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For other Romans named Claudius see Claudius (gens).

Roman Emperor (from 41 to 54) Tiberius Claudius Nero Caesar Drusus (10 BC - AD 54) was grandson of Augustus, nephew of Tiberius, and brother to Germanicus.

The son of Drusus and Antonia Minor, Claudius married four times, to Plautia Urgulanilla, then to Aelia Paetina[?], then to Messalina, whom he ordered to be put to death about ten years later. His last wife, his niece Agrippina, reputedly killed him by poisoning some mushrooms he ate. He is known for having a stammer.

With Messalina he had two children: Britannicus (c.39 - AD 55), who might have been fathered by Caligula, and Octavia (c.41 - AD 62), who married her own step-brother, Agrippina's son, the Emperor Nero.

Claudius was a rather unlikely man to become emperor. He is the only scholar to ever wear the purple. After Caligula was assassinated, the soldiers were desperate to find any remaining member of the Julio-Claudian family to fill the throne. Most of them had been murdered long before, Claudius having been ignored because most did not consider him a serious contender. Although Claudius had not intended to be emperor, he did better than most. He had a great eye for legal detail, and under his rule Britannia was added to the empire.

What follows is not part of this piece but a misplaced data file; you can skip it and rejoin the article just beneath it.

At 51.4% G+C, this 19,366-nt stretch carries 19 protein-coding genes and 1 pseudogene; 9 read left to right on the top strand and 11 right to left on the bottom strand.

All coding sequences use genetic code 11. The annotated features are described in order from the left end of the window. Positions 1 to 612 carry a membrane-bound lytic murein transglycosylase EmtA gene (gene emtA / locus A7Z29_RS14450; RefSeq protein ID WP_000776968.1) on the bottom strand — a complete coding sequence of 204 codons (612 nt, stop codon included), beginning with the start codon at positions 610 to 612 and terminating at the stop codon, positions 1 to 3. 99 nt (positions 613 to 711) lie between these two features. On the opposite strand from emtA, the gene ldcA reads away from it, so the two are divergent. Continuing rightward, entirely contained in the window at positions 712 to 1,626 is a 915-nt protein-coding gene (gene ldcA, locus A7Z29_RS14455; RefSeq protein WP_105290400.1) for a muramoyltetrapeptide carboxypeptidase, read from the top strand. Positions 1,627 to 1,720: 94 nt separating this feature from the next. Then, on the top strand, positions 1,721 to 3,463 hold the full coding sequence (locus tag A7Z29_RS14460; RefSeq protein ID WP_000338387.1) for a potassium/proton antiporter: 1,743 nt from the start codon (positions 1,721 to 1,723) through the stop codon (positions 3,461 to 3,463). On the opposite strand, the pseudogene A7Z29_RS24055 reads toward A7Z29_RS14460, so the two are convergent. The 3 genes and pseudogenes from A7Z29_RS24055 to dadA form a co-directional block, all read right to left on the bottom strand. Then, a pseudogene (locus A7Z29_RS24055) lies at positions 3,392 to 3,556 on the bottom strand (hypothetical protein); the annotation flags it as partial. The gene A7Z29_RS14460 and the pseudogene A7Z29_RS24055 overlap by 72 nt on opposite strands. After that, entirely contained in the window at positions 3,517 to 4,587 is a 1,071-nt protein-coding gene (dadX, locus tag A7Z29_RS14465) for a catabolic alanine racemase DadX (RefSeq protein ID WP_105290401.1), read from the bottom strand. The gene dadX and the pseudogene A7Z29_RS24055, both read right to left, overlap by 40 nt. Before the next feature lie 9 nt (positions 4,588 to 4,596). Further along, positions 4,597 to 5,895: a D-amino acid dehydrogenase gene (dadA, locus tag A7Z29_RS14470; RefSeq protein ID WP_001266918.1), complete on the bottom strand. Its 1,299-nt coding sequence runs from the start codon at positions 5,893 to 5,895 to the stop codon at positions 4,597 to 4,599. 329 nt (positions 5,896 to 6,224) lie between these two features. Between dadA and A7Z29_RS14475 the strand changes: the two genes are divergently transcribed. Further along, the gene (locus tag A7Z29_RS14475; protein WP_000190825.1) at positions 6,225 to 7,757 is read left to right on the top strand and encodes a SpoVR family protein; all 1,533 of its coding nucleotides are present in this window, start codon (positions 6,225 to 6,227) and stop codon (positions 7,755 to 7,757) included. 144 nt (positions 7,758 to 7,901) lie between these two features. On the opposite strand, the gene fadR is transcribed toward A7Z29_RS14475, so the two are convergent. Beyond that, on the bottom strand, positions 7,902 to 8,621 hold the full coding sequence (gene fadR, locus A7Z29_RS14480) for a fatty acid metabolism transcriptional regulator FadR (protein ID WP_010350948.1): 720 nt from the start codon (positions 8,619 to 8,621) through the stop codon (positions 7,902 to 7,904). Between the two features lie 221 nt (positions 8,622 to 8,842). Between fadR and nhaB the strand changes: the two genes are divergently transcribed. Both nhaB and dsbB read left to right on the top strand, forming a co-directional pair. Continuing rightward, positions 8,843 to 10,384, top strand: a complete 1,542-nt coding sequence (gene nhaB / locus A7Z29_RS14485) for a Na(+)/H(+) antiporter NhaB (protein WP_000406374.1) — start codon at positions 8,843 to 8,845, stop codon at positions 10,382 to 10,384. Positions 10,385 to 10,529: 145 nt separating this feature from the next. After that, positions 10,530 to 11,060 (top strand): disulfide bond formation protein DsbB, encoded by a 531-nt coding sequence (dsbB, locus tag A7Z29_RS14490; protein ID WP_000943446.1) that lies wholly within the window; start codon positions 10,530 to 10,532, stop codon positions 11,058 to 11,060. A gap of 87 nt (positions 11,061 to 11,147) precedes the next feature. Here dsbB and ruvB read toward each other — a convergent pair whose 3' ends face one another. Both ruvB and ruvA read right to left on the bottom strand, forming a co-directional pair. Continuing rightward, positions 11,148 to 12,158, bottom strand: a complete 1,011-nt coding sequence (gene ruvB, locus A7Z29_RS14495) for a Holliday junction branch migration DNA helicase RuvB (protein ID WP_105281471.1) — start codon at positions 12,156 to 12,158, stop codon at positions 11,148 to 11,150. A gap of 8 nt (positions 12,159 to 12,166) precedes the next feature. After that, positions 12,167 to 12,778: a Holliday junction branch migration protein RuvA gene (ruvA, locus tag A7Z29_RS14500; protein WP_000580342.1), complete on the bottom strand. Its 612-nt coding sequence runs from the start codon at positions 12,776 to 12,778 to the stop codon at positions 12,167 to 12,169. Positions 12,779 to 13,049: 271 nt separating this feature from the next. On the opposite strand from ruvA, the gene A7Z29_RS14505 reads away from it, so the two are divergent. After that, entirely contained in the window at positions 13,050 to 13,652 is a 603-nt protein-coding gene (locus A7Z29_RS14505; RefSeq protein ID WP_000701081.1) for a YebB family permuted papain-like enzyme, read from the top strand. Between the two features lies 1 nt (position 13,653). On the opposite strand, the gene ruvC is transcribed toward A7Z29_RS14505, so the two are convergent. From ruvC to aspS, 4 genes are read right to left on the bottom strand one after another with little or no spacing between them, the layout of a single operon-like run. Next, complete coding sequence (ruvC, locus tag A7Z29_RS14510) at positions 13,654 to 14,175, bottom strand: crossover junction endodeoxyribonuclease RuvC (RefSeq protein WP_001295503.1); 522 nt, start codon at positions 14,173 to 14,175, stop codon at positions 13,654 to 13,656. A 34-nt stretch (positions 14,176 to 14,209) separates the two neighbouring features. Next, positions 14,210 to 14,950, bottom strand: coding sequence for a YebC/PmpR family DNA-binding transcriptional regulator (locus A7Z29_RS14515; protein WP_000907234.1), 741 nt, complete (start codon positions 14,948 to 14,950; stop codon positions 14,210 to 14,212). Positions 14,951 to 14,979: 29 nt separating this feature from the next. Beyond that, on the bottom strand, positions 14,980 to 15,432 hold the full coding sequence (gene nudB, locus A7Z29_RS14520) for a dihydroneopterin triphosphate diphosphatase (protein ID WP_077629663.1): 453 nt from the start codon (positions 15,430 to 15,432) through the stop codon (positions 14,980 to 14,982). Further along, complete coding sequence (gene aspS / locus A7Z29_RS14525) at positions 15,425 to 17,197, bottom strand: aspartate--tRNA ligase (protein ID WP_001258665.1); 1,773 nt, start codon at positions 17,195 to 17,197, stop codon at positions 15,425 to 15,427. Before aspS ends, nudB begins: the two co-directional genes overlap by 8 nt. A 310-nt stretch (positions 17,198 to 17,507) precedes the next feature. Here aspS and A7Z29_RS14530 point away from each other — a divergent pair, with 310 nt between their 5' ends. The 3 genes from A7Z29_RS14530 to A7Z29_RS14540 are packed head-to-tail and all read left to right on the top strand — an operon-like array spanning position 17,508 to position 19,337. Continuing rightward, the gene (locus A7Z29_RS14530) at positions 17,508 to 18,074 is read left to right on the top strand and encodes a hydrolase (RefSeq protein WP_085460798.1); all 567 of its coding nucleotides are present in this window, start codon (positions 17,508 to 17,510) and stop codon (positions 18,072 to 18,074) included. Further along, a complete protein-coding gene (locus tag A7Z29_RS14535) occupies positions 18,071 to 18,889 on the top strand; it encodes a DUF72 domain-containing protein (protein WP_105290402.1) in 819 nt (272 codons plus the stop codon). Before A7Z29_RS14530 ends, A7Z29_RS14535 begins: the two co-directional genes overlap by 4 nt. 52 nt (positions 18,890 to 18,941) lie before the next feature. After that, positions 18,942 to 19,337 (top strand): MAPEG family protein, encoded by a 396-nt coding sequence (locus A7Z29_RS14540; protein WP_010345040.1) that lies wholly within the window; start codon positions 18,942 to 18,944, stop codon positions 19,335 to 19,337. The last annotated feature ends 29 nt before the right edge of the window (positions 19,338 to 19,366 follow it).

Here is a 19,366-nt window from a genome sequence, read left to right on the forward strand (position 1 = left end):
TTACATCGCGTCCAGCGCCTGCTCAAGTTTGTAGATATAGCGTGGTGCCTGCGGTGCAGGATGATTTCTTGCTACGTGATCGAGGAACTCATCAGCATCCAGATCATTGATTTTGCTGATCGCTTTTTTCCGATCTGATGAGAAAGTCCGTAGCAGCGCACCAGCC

see: Julio-Claudian Family Tree

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The emperor Claudius was the subject of the books I, Claudius and Claudius the God[?] by Robert Graves. The books are written from a first-person perspective, giving the impression of having been written by Claudius himself as his autobiography. Those books were the basis for a thirteen-part BBC series, first broadcast in the U.S. on Masterpiece Theatre in 1977, also titled I, Claudius and starring Sir Derek Jacobi in the title role (before he was knighted).

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